A bottle of Maker’s Mark is nestled by David Prowse’s drum kit as he hammers the skins and Brian King threatens to choke on the microphone every time he throws himself forward.
A few feet away, kids and grown men old enough to know better are hurtling, slamming and caterwauling to Japandroid’s spirited sound.
On stage, David and Brian look exhausted, two wrecks finding strength in the moment, the crowd, and each other, powering through on a mix of whiskey, adrenalin and conviction.
This was 2009 and one of the last shows on Japandroids’ whirlwind ‘Post Nothing’ tour. It, and they,
came out of nowhere, the internet buzz around their debut album reaching pandemic levels and driving two intense years of touring.
This time, though, it’s supposed to be different. “Things are good but it’s quite busy and quite overwhelming,” Brian explains.
“People forget that in many ways, this is like a first album because it’s the first time we’ve actually done the traditional album-making process properly.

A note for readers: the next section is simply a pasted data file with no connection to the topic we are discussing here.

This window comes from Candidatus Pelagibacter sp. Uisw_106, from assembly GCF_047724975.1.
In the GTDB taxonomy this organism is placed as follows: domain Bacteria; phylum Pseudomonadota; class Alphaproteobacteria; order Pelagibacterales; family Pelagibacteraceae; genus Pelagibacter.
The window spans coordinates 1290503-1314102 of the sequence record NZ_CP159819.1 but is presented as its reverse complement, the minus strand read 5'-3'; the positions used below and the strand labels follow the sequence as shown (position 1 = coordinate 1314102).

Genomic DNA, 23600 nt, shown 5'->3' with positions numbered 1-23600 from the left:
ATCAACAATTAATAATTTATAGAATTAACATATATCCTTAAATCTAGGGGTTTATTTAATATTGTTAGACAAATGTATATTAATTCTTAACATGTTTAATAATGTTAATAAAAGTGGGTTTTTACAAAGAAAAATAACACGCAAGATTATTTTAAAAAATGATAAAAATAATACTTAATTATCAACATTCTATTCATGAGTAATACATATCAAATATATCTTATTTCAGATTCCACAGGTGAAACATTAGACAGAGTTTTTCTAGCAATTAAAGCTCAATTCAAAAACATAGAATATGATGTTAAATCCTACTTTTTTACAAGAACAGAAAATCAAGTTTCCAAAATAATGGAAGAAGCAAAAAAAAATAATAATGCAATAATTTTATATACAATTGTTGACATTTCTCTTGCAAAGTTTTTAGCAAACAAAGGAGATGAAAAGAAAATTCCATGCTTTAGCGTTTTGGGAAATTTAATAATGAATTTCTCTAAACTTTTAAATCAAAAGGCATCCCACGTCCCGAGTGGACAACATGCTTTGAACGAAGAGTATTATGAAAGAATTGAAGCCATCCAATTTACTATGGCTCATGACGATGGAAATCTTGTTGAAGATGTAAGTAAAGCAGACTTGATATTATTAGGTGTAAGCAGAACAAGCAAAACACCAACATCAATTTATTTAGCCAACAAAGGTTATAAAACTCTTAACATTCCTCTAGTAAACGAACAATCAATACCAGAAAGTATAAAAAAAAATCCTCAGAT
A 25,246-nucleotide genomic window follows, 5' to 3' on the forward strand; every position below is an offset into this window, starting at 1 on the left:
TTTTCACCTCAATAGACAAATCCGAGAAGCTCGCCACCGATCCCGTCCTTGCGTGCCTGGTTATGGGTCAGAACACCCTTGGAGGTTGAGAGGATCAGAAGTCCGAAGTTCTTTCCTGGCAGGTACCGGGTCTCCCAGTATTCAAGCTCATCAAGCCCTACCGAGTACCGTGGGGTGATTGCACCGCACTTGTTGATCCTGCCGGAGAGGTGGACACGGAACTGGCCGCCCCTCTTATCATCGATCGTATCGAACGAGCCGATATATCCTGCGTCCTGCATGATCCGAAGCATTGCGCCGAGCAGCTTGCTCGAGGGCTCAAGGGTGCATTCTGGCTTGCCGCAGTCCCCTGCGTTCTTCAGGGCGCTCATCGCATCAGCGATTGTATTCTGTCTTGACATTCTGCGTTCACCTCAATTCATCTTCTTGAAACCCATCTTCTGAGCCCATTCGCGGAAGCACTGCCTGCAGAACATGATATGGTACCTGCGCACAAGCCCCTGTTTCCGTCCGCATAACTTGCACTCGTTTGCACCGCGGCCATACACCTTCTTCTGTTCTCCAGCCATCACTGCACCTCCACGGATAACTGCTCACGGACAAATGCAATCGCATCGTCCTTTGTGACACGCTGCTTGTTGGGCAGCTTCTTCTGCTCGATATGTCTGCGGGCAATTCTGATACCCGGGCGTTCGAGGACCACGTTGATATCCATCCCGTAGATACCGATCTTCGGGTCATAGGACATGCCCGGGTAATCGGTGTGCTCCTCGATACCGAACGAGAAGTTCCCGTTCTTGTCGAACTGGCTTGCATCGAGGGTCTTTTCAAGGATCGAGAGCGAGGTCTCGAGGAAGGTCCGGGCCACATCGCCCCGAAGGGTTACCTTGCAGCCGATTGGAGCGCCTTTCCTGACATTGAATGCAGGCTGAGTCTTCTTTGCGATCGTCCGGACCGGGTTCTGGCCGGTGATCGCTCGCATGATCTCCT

It’s the first time we went in, recorded an album, got ready to release the album, then released the album and toured on it.
“It’s what 99.9% of bands do,” he continues, “but with ‘Post Nothing’, we put the album out ourselves,
had it floating around for a while then it got picked up and it felt like a much slower process.
So many things happened in such a short amount of time. This, now, is ten times as overwhelming as that was.
You never really get used to it but if you’re a big time rockstar, it’s probably old news.”
After surviving the whirlwind around the debut, Japandroids now face the obligatory pressure around its follow up,
‘Celebration Rock’. Where first time round they were a band making music without expectation,
the building anticipation for the new album is a factor they’ve been painfully aware of.
“I think we went through every second album cliché we could when making this album,” Brian admits.
“When we recorded ‘Post Nothing’, we didn’t have any fans, we’d never toured, so when we played the songs to people they were friends or friends of friends. Japandroids
It was probably a case that people didn’t necessarily like the music; they just came to support us because we basically had no audience.
It was just for us, just for fun, and so when you’re writing and recording the second album,
and you’ve gained this massive audience, and you know people are waiting for it, and you know a certain
amount of people are going to hear it and review it,
it’s a totally different psychological process to write and record.
In one respect, the first album was totally pure, then the second time it can be very impure if you let it get away from you.”
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